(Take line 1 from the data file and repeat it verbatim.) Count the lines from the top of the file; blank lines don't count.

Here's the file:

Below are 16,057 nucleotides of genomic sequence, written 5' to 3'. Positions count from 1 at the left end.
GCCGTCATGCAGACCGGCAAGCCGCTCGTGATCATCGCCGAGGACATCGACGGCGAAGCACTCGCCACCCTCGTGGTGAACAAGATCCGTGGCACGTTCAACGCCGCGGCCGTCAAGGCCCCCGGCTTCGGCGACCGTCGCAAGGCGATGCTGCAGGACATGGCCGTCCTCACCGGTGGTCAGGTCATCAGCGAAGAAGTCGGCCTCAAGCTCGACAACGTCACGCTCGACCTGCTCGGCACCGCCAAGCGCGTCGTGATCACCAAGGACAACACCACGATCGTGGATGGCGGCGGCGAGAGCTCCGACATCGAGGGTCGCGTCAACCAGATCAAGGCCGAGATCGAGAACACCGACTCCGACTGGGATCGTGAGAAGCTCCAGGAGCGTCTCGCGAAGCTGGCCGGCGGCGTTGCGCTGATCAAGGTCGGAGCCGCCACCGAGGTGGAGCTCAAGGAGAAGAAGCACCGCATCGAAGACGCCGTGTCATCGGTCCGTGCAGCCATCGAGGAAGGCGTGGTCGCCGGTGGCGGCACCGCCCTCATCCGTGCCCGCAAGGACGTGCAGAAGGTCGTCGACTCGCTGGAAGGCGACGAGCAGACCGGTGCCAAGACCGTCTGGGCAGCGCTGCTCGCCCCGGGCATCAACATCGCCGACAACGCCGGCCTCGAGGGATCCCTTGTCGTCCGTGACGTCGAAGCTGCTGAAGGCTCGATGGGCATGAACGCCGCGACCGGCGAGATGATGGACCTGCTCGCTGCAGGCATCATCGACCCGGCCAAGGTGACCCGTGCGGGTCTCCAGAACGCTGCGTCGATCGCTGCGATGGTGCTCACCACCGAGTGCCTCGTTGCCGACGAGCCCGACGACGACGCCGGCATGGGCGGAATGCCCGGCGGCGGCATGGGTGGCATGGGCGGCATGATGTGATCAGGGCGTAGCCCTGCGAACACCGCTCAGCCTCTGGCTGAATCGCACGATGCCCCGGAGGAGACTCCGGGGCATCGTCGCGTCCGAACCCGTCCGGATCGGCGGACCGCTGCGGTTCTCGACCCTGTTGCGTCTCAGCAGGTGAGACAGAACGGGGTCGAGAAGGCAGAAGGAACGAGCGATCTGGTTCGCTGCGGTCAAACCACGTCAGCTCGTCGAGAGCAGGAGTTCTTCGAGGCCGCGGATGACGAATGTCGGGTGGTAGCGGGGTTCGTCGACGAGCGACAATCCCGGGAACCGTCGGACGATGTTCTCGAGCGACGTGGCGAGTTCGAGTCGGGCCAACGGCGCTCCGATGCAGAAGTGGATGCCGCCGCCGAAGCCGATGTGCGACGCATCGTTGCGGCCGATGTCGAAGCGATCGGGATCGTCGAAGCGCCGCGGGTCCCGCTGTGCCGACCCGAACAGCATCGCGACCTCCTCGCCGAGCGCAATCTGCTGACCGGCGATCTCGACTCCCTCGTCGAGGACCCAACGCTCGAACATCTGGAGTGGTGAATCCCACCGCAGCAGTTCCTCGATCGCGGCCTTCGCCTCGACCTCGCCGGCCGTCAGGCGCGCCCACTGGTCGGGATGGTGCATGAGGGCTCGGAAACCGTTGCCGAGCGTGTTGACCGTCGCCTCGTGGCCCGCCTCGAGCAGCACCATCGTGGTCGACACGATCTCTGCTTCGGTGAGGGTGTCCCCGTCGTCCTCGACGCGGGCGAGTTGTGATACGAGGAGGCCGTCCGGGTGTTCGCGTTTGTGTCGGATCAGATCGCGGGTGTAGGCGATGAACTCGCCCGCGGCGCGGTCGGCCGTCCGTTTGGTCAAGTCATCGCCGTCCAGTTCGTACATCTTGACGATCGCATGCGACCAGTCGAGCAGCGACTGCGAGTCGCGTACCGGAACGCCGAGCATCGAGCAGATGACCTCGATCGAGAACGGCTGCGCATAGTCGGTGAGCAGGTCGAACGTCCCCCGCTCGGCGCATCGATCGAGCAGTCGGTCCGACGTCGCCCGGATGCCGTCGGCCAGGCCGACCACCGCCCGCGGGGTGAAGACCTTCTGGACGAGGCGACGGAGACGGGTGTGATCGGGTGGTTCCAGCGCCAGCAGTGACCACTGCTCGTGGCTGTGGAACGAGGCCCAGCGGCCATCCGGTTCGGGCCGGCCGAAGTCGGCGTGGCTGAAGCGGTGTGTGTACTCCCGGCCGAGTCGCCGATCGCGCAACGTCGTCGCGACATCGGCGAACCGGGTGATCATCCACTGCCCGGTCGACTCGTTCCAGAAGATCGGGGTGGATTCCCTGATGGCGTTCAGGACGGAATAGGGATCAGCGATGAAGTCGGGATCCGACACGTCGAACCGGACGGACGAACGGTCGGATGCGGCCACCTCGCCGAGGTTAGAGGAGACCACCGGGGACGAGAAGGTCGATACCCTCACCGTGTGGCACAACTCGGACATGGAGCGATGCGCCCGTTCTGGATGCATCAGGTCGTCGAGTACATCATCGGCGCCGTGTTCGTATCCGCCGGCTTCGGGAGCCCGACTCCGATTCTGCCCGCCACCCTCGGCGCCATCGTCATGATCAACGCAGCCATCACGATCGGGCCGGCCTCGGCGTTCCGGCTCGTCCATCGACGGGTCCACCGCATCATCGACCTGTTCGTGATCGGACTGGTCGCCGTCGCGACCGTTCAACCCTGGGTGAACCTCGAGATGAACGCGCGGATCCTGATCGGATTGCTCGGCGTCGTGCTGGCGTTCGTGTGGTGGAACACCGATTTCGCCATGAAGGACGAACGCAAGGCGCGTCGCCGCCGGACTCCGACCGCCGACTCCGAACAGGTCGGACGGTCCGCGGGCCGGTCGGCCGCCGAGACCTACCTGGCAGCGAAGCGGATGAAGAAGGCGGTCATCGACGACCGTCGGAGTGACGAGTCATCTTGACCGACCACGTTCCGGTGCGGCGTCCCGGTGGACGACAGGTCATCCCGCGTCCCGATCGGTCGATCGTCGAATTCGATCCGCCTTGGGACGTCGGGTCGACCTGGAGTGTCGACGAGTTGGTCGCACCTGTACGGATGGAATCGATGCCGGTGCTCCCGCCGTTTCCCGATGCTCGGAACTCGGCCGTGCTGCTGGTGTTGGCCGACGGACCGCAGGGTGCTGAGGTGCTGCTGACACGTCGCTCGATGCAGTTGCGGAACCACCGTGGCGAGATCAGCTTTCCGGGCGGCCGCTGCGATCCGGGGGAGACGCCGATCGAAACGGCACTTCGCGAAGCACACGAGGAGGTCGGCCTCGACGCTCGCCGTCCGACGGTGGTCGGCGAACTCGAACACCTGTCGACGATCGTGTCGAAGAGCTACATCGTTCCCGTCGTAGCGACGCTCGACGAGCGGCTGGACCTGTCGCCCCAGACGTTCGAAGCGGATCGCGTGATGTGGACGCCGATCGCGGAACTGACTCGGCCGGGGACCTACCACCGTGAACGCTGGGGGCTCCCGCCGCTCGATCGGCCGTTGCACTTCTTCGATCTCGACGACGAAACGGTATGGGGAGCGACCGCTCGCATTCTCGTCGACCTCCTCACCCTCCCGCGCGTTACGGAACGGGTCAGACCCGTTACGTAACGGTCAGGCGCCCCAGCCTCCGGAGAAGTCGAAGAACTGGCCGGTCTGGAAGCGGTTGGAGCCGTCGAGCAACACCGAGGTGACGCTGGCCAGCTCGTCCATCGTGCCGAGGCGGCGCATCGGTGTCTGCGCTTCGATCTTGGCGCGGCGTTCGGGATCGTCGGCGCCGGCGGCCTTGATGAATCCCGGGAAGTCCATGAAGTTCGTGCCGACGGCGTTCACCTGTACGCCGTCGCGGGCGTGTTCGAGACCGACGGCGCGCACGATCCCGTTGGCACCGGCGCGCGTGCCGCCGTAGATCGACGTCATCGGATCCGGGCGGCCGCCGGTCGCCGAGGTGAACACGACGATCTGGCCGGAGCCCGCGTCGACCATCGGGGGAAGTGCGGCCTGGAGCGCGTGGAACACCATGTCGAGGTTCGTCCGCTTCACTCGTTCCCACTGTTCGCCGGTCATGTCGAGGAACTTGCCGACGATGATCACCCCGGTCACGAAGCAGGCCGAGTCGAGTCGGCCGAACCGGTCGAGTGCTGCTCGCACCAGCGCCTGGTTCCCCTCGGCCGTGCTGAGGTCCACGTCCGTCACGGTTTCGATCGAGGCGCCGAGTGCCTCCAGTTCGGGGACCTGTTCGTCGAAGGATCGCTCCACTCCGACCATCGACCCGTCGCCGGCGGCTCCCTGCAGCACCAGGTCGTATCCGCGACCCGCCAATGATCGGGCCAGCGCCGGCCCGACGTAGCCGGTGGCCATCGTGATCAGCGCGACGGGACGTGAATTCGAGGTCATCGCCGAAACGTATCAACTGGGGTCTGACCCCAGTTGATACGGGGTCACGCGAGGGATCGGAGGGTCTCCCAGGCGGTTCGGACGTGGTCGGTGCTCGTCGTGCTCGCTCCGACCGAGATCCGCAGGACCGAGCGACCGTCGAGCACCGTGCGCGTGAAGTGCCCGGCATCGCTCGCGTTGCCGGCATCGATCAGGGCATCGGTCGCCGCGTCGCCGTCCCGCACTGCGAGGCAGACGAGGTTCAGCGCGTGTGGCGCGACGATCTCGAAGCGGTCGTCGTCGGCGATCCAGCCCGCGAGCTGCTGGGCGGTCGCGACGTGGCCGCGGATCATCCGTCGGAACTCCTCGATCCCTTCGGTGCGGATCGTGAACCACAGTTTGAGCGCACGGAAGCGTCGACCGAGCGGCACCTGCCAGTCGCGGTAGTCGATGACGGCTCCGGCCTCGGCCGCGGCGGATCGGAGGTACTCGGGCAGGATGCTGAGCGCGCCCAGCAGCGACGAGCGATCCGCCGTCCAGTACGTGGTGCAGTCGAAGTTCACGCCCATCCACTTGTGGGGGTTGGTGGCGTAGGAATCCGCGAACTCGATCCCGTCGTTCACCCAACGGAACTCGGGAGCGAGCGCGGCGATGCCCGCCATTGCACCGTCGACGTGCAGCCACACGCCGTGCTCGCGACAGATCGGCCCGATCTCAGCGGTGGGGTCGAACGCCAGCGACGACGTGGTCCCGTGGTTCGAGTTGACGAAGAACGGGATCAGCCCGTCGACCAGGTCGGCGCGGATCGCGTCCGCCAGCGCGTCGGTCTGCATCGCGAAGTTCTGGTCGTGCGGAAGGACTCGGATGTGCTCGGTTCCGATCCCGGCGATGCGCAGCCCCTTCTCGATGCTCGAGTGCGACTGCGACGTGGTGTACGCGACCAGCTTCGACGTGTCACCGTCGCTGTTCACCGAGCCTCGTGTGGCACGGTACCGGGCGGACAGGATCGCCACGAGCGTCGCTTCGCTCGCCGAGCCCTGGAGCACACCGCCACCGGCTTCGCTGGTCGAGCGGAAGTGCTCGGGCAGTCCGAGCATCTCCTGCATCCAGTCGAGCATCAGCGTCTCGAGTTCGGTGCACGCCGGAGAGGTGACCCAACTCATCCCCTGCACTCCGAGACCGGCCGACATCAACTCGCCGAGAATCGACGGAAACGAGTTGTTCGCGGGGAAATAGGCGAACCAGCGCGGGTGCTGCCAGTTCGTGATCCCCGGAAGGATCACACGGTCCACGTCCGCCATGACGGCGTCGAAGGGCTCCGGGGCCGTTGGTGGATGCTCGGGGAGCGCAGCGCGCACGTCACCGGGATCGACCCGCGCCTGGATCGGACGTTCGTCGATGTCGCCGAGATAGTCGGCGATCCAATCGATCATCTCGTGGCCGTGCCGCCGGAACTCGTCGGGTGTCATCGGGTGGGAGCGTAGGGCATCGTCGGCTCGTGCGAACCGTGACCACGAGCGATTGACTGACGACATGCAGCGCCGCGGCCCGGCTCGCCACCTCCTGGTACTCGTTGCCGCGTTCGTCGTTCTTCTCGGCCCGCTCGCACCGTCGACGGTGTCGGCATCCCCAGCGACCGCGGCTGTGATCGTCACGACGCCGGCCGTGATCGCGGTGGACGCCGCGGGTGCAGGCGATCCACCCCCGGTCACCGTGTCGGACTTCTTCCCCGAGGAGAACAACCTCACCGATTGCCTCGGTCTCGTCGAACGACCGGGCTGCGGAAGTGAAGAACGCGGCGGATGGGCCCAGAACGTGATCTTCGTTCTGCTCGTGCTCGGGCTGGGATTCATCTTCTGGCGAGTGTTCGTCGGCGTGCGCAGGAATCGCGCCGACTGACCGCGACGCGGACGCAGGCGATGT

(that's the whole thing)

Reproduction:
Below are 16,057 nucleotides of genomic sequence, written 5' to 3'. Positions count from 1 at the left end.